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The United States federal government has developed a strategy for an energy transition with the goal of reaching net-zero carbon emissions economy-wide by the year 2050, 100% carbon pollution-free electricity by 2035, and 30 Gigawatts of offshore wind energy by 2030. Understanding the potential effects of this transition on communities, particularly on coastal communities and those which are historically under-resourced, will be critical to promote equitable energy provision. In the United States, the Justice40 initiative was launched through executive order, which aims to direct 40% of the benefits of federal investments in climate and clean energy to disadvantaged communities. To ensure that these goals for equity and environmental justice are addressed throughout the energy transition, and specifically in offshore energy efforts, the complex technical, economic, and political frameworks should be better understood. These include facilitating ongoing engagement with environmental justice and community leaders, creating clean energy plans with a focus on eliminating energy poverty, and advancing technical solutions with disadvantaged communities as a central focus. During this colloquium, our panel of experts in community engagement, policy, and technology will discuss advancing both equity and deep decarbonizaton in the United States, highlighting opportunities and challenges in the energy sector as it aims to meet the nation’s clean energy goals.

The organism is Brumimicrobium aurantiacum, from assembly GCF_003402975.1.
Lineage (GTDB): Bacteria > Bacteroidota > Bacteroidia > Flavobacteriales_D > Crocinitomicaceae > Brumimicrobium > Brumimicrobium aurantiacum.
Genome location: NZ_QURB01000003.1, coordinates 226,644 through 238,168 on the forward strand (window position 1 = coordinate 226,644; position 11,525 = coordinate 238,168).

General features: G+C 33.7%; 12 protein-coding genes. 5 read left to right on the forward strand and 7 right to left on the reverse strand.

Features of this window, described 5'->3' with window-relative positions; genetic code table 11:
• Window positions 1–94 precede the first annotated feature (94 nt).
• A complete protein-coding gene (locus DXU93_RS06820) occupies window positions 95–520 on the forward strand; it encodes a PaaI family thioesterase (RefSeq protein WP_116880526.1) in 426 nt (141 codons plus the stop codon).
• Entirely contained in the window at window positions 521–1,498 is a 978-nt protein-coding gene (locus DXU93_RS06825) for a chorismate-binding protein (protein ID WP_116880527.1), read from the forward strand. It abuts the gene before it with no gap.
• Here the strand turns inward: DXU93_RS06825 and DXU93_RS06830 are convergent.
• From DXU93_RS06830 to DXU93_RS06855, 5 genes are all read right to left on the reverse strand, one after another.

Please join us for the National Academy of Engineering and Gulf Research Program of the National Academies of Sciences colloquium on September 28, 2022 from 3:30 – 5:00 ET focused on advancing equity in the transition to clean onshore and offshore energy in the United States.
Moderator: Omar Isaac Asensio, PhD, NASEM New Voices, Assistant Professor, Georgia Institute of Technology School of Public Policy
About the Panelists
The Honorable Shalanda H. Baker is the Director of the Office of Economic Impact and Diversity at the U.S. Department of Energy and Secretarial Advisor on Equity. Prior to her Senate confirmation, she served as the Nation’s first-ever Deputy Director for Energy Justice. Before joining the Biden-Harris Administration, she was a Professor of Law, Public Policy and Urban Affairs at Northeastern University. She has spent over a decade conducting research on the equity dimensions of the global transition away from fossil fuel energy to cleaner energy resources. She is the author of over a dozen articles, book chapters, and essays on renewable energy law, energy justice, energy policy, and renewable energy development. In 2016, she received a Fulbright-Garcia-Robles research fellowship to study climate change, energy policy, and indigenous rights in Mexico. She is the Co-Founder and former Co-Director of the Initiative for Energy Justice (www.iejusa.org), an organization committed to providing technical law and policy support to communities on the frontlines of climate change. Her book, Revolutionary Power: An Activist’s Guide to the Energy Transition (Island Press 2021), argues that the technical terrain of energy policy should be the next domain to advance civil rights. She received her BS from the United States Air Force Academy and JD from Northeastern University School of Law. She obtained her LLM while serving as a William H. Hastie Fellow at the University of Wisconsin School of Law.